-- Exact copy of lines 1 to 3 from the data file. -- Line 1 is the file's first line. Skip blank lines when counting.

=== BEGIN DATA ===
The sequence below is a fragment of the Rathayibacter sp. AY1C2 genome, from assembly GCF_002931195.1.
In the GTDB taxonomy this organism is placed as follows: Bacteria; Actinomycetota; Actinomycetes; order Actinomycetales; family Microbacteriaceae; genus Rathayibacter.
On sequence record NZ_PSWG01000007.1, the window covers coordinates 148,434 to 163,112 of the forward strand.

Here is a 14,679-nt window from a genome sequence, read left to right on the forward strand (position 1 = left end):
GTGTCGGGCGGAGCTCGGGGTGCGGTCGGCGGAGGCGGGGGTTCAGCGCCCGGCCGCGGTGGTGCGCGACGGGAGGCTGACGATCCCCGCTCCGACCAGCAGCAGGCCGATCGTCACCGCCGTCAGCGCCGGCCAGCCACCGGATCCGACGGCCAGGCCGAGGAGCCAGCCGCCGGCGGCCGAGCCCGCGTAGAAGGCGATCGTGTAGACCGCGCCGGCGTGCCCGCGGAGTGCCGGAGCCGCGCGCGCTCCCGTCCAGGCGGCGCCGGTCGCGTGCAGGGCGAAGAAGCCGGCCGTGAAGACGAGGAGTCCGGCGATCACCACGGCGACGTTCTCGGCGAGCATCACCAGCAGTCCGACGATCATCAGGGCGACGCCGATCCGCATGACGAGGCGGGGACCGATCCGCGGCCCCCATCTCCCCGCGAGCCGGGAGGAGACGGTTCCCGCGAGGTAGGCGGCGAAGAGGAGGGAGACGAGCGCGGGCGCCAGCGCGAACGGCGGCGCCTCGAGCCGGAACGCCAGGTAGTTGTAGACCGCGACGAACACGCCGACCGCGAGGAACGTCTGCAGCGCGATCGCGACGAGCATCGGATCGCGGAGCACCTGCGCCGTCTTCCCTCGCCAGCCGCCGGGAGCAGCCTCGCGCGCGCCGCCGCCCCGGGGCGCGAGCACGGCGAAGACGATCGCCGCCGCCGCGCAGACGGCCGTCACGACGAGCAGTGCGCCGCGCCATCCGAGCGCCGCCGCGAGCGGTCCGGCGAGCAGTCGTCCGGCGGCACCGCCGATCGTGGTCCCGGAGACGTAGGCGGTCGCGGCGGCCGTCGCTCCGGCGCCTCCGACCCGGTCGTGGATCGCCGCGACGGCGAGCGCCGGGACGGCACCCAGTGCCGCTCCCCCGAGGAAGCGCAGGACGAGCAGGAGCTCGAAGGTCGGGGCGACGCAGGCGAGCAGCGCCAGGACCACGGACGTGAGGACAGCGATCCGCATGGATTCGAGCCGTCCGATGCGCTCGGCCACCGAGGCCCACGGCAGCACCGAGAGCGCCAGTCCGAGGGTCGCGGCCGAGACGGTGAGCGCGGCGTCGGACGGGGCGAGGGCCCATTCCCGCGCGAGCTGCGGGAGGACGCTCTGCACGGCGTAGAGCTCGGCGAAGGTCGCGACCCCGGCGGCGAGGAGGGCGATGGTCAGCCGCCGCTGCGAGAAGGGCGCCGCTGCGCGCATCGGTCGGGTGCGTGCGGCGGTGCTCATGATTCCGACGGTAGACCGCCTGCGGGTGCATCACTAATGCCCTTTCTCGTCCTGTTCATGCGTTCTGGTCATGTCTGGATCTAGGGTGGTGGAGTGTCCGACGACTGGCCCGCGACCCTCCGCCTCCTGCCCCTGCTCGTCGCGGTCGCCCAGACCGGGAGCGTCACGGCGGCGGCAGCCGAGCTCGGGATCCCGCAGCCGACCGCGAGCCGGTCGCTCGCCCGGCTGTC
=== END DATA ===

The sequence below is a fragment of the Rathayibacter sp. AY1C2 genome, from assembly GCF_002931195.1.
In the GTDB taxonomy this organism is placed as follows: Bacteria; Actinomycetota; Actinomycetes; order Actinomycetales; family Microbacteriaceae; genus Rathayibacter.
On sequence record NZ_PSWG01000007.1, the window covers coordinates 148,434 to 163,112 of the forward strand.